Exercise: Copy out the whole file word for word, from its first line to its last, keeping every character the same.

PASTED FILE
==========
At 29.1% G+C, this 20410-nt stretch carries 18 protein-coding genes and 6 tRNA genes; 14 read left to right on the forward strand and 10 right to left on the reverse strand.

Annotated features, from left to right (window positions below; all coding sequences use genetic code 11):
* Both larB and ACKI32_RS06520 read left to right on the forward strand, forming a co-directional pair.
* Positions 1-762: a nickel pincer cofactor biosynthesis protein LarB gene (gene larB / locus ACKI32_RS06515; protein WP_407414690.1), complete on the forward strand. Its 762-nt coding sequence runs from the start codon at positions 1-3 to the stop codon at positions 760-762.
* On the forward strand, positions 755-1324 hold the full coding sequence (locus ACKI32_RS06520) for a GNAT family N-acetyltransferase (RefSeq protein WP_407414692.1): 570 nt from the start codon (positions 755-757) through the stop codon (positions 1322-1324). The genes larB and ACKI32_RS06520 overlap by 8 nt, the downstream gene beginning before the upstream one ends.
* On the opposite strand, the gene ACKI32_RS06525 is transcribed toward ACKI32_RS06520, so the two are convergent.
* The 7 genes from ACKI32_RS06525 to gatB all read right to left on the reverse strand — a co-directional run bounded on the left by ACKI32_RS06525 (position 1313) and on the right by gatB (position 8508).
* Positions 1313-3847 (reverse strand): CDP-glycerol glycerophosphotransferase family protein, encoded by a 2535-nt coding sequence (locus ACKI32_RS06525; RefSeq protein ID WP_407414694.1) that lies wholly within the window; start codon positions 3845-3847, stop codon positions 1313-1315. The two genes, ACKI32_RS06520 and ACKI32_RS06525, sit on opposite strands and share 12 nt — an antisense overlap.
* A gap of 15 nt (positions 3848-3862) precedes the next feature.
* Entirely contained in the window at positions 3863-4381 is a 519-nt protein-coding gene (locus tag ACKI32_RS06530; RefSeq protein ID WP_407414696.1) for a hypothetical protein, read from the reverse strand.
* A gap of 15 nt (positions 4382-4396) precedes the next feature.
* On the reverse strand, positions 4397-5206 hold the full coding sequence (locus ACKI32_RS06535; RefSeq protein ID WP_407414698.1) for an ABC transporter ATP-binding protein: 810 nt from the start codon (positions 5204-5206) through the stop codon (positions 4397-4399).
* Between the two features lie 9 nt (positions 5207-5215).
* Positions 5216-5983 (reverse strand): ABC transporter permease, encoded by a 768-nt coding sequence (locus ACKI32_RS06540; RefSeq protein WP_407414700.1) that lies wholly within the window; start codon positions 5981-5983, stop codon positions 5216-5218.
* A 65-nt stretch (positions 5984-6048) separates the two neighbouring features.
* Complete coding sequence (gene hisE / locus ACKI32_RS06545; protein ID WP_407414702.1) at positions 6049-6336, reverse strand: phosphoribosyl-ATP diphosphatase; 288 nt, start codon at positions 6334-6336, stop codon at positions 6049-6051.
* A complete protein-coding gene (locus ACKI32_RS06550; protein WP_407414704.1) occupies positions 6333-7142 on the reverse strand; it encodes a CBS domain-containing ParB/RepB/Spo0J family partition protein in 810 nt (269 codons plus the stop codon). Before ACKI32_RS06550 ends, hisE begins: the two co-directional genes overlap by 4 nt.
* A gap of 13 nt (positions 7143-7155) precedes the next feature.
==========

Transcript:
At 29.1% G+C, this 20410-nt stretch carries 18 protein-coding genes and 6 tRNA genes; 14 read left to right on the forward strand and 10 right to left on the reverse strand.

Annotated features, from left to right (window positions below; all coding sequences use genetic code 11):
* Both larB and ACKI32_RS06520 read left to right on the forward strand, forming a co-directional pair.
* Positions 1-762: a nickel pincer cofactor biosynthesis protein LarB gene (gene larB / locus ACKI32_RS06515; protein WP_407414690.1), complete on the forward strand. Its 762-nt coding sequence runs from the start codon at positions 1-3 to the stop codon at positions 760-762.
* On the forward strand, positions 755-1324 hold the full coding sequence (locus ACKI32_RS06520) for a GNAT family N-acetyltransferase (RefSeq protein WP_407414692.1): 570 nt from the start codon (positions 755-757) through the stop codon (positions 1322-1324). The genes larB and ACKI32_RS06520 overlap by 8 nt, the downstream gene beginning before the upstream one ends.
* On the opposite strand, the gene ACKI32_RS06525 is transcribed toward ACKI32_RS06520, so the two are convergent.
* The 7 genes from ACKI32_RS06525 to gatB all read right to left on the reverse strand — a co-directional run bounded on the left by ACKI32_RS06525 (position 1313) and on the right by gatB (position 8508).
* Positions 1313-3847 (reverse strand): CDP-glycerol glycerophosphotransferase family protein, encoded by a 2535-nt coding sequence (locus ACKI32_RS06525; RefSeq protein ID WP_407414694.1) that lies wholly within the window; start codon positions 3845-3847, stop codon positions 1313-1315. The two genes, ACKI32_RS06520 and ACKI32_RS06525, sit on opposite strands and share 12 nt — an antisense overlap.
* A gap of 15 nt (positions 3848-3862) precedes the next feature.
* Entirely contained in the window at positions 3863-4381 is a 519-nt protein-coding gene (locus tag ACKI32_RS06530; RefSeq protein ID WP_407414696.1) for a hypothetical protein, read from the reverse strand.
* A gap of 15 nt (positions 4382-4396) precedes the next feature.
* On the reverse strand, positions 4397-5206 hold the full coding sequence (locus ACKI32_RS06535; RefSeq protein ID WP_407414698.1) for an ABC transporter ATP-binding protein: 810 nt from the start codon (positions 5204-5206) through the stop codon (positions 4397-4399).
* Between the two features lie 9 nt (positions 5207-5215).
* Positions 5216-5983 (reverse strand): ABC transporter permease, encoded by a 768-nt coding sequence (locus ACKI32_RS06540; RefSeq protein WP_407414700.1) that lies wholly within the window; start codon positions 5981-5983, stop codon positions 5216-5218.
* A 65-nt stretch (positions 5984-6048) separates the two neighbouring features.
* Complete coding sequence (gene hisE / locus ACKI32_RS06545; protein ID WP_407414702.1) at positions 6049-6336, reverse strand: phosphoribosyl-ATP diphosphatase; 288 nt, start codon at positions 6334-6336, stop codon at positions 6049-6051.
* A complete protein-coding gene (locus ACKI32_RS06550; protein WP_407414704.1) occupies positions 6333-7142 on the reverse strand; it encodes a CBS domain-containing ParB/RepB/Spo0J family partition protein in 810 nt (269 codons plus the stop codon). Before ACKI32_RS06550 ends, hisE begins: the two co-directional genes overlap by 4 nt.
* A gap of 13 nt (positions 7143-7155) precedes the next feature.